PCLI Meeting Examines Cancer Quality and Oncology Payment Models

More than 85 members of the AACI Physician Clinical Leadership Initiative (PCLI) convened during the AACI/CCAF Annual Meeting, October 15 in Washington, DC. PCLI provides a forum where AACI cancer center clinical services leaders can collect, evaluate, and share best practices that promote the efficient and effective operation of cancer center clinical and quality care programs.

This year’s fifth annual PCLI meeting focused on training programs for advanced practice providers and the role of advanced practice providers (APP) in providing cancer quality care along with the understanding value based payment systems: Centers for Medicare and Medicaid (CMS) Quality Programs, Medicare Access and CHIP Reauthorization Act, and Merit-based Incentive Programs.

The meeting’s first presentation began with Adam F. Binder, MD, Assistant Professor and Chief Quality Officer for Department of Oncology from the Albert Einstein Cancer Center, Montefiore Medical Center, where he described his experiences with developing an oncology training program for APPs to facilitate engagement of mid-level providers into the oncology academic practice. A needs assessment tool helped provide a tailored continuing education program with the goals of improving job satisfaction by eliminating knowledge gaps and increasing APPs confidence in managing clinical scenarios.

The education curriculum for the hematology/oncology advanced practice providers includes a case-based lecture series provided by speakers who were subspecialists in the field, using recorded lectures posted on a private YouTube channel that APPs can watch if they were unable to attend the lectures. In addition, ongoing modifications are made to the curriculum based on feedback collected after each presentation. The education program improved APP satisfaction with educational activities and helped to improve attendance at other lecture series offered at the institution.

Deborah K. Mayer, PhD, ANP-BC, AOCN, FAAN, Professor, School of Nursing at the University of North Carolina at Chapel Hill School of Nursing and Director of Cancer Survivorship at the UNC Lineberger Comprehensive Cancer Center University of North Carolina-Chapel Hill provided a presentation on the role of advanced practice nursing in cancer quality. Dr. Mayer addressed cancer trends over the next 10 years and the impact on the health care delivery system of an increase in cancer patient survivor care. Due to exponential growth in the number of cancer survivors, cancer centers will need to change how and where care is delivered and who provides follow-up care to them. APPs can be a part of the solution. Cancer center leaders can support APPs in obtaining the knowledge and skills to provide quality cancer care utilizing organizations such as the Oncology Nursing Society and the American Society of Clinical Oncology (ASCO), both of which provide APP education and support programs.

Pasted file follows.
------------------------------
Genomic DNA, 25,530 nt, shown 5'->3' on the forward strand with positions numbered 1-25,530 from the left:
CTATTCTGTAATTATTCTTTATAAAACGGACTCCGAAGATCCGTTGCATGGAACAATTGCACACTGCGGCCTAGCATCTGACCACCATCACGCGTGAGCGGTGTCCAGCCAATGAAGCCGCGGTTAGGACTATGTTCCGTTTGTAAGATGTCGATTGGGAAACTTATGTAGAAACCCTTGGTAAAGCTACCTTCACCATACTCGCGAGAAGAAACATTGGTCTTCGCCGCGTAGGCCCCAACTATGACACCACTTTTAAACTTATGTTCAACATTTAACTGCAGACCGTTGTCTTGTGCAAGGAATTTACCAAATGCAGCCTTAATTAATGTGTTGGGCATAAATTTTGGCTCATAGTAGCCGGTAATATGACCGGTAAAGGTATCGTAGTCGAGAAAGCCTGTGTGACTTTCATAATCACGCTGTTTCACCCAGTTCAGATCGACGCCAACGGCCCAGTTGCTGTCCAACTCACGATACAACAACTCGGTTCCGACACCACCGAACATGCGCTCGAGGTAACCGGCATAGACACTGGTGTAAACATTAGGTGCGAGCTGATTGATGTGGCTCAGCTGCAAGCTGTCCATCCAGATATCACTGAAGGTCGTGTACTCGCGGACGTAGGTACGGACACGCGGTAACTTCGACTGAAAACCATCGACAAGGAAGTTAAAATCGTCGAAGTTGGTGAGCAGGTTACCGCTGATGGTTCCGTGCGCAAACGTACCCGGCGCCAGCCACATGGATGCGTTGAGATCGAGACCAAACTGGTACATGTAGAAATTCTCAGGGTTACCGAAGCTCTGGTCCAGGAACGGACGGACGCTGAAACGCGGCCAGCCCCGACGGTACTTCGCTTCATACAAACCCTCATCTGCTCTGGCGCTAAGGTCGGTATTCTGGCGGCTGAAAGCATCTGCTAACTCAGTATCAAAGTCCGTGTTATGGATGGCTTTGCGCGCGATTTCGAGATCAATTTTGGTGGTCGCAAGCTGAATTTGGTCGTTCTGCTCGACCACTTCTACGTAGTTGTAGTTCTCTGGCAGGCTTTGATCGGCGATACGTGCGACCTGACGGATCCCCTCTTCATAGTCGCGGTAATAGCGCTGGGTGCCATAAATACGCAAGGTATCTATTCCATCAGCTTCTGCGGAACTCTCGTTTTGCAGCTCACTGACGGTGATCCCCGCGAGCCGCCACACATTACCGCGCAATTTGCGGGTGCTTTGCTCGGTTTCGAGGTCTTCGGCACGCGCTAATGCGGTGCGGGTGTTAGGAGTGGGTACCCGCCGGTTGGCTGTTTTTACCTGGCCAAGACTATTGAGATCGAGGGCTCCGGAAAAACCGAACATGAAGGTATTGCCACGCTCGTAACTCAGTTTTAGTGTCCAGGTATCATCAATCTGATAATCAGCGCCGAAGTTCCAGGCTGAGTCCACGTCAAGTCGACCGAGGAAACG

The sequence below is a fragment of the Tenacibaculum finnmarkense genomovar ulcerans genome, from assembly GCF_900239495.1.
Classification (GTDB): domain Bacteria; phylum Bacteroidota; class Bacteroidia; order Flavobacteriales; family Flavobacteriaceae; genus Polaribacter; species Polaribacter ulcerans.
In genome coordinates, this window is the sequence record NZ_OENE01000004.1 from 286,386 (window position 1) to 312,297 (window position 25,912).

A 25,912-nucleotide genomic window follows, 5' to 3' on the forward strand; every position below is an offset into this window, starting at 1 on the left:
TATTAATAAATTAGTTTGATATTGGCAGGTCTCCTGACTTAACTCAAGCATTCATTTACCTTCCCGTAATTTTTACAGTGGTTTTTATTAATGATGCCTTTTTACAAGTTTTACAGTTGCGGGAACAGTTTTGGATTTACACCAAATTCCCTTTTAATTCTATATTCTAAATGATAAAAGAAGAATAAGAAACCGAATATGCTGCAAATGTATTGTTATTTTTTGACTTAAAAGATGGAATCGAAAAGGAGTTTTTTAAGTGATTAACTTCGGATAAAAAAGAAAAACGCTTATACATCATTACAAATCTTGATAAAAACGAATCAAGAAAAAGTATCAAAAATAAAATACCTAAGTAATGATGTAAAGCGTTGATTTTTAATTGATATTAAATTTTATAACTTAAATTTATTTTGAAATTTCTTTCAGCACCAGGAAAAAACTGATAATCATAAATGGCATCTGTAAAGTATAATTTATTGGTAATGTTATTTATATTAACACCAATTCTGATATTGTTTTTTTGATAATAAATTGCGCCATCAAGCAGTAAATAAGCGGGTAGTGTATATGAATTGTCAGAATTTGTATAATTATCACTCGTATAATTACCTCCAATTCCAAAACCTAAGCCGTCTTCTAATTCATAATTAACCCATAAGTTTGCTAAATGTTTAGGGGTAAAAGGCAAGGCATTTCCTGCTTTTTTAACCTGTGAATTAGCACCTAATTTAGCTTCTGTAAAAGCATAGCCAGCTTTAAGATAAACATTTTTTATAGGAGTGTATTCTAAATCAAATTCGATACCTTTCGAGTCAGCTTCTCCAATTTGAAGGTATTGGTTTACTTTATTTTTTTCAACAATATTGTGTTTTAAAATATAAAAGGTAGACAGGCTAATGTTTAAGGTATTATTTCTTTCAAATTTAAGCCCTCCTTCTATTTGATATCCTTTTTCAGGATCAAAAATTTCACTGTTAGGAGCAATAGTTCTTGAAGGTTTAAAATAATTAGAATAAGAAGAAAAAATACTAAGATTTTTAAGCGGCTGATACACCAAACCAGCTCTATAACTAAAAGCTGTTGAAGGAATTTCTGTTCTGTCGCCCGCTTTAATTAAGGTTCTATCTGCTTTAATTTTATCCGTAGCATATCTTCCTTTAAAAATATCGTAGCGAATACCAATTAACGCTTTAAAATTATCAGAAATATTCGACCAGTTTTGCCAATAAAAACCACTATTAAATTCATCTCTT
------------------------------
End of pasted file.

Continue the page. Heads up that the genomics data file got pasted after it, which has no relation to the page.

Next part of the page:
Therese Mulvey, MD, FASCO, Director, Quality, Safety and Value at the Massachusetts General Hospital Cancer Center and Affiliated Networks, provided a presentation on, “All You Wanted to Know about Value Based Payment Systems: Centers for Medicare and Medicaid Quality Programs: Medicare Access and CHIP Authorization Act (MACRA) and Merit-based Incentive Programs (MIPS)”.

Dr. Mulvey discussed the challenges faced by practices that are transitioning from fee-for-service to value-based payment models, and she highlighted various quality payment programs (QPP), MIPs and alternative payment models. She discussed how QPPs will affect physician services participating in Medicare part B programs and who is exempt from participation. She also explained how quality scores are calculated and their impact on payments, as well as the MIPS performance measure categories providers can choose from when opting to participating in a QPP. She provided information about ASCO’s QOPI Clinical Data Registry Program (CDRP), a CMS-approved CDRP which tracks 16 quality measures (13 MIPS approved measures) for 2017 reporting, and she encouraged providers to participate in this program if a transition plan is not in place. She also encouraged members to make every quality patient activity count, which can include: a personalized plan for high-risk patients; integration of patient goals, values and priorities; and documenting patient-specific education and chemotherapy plans.

The meeting included interactive audience participation in the form of a quality quiz, and prizes for participants who provided the most correct answers. The meeting concluded with a panel discussion moderated by PCLI Steering Committee Chair Randall Holcombe, MD, MBA, director of the University of Hawai’i Cancer Center.

More information about PCLI is available at aaci-cancer.org/pcli.asp.